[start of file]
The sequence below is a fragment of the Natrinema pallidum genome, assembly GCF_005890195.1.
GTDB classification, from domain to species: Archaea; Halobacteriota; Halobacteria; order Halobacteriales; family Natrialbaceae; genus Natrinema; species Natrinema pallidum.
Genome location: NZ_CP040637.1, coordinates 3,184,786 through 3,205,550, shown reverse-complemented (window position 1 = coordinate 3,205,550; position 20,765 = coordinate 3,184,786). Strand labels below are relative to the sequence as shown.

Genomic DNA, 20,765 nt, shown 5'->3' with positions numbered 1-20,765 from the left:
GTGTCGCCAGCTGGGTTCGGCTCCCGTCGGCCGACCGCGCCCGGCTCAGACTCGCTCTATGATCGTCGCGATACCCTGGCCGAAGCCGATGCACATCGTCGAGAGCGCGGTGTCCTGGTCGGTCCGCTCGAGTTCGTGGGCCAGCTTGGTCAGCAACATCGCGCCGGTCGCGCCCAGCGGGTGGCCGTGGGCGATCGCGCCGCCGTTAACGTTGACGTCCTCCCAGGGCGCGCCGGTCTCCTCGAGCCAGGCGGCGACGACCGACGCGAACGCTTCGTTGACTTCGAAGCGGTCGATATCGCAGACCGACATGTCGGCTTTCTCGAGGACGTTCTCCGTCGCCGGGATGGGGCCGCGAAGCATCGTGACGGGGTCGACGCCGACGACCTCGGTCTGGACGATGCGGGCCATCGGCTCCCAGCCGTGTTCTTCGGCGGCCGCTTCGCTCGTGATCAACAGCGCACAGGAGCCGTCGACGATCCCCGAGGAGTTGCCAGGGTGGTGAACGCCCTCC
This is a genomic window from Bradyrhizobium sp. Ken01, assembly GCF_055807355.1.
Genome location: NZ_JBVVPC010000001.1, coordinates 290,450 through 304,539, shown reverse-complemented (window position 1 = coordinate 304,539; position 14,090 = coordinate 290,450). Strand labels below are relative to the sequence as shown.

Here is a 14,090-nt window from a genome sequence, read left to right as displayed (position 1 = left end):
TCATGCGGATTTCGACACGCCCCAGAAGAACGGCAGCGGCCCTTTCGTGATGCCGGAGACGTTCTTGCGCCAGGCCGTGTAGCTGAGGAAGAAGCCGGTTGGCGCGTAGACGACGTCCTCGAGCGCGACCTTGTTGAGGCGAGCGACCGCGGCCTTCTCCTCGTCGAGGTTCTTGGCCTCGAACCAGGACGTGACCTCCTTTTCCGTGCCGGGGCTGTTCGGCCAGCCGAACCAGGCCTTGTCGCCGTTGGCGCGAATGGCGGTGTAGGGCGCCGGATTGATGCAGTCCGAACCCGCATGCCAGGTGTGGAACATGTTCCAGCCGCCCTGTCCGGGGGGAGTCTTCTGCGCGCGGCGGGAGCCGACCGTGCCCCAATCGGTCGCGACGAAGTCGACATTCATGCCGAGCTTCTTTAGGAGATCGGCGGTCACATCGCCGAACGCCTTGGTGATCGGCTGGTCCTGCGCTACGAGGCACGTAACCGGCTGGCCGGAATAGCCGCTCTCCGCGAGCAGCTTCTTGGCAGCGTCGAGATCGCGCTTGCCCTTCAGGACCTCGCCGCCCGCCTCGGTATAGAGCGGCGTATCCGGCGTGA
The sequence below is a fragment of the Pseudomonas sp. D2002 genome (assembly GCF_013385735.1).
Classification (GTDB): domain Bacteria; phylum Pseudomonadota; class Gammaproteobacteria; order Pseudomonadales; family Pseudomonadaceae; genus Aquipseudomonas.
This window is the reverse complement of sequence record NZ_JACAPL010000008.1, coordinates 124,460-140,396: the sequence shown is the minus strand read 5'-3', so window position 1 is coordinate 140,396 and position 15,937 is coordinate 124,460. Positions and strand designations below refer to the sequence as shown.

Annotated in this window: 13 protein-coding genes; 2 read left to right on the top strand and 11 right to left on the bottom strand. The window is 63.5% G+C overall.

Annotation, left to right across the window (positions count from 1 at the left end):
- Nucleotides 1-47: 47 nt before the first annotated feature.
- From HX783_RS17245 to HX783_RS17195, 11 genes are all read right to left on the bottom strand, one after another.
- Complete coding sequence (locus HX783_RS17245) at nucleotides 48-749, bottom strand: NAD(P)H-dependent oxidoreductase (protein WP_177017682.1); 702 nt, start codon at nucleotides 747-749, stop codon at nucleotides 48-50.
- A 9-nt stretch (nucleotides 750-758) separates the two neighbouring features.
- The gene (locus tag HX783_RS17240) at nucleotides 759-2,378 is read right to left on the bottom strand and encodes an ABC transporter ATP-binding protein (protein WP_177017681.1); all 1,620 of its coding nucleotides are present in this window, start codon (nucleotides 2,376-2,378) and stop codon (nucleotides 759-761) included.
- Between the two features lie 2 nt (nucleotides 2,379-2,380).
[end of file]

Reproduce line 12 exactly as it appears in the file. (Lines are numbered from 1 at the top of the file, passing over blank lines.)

This window is the reverse complement of sequence record NZ_JACAPL010000008.1, coordinates 124,460-140,396: the sequence shown is the minus strand read 5'-3', so window position 1 is coordinate 140,396 and position 15,937 is coordinate 124,460. Positions and strand designations below refer to the sequence as shown.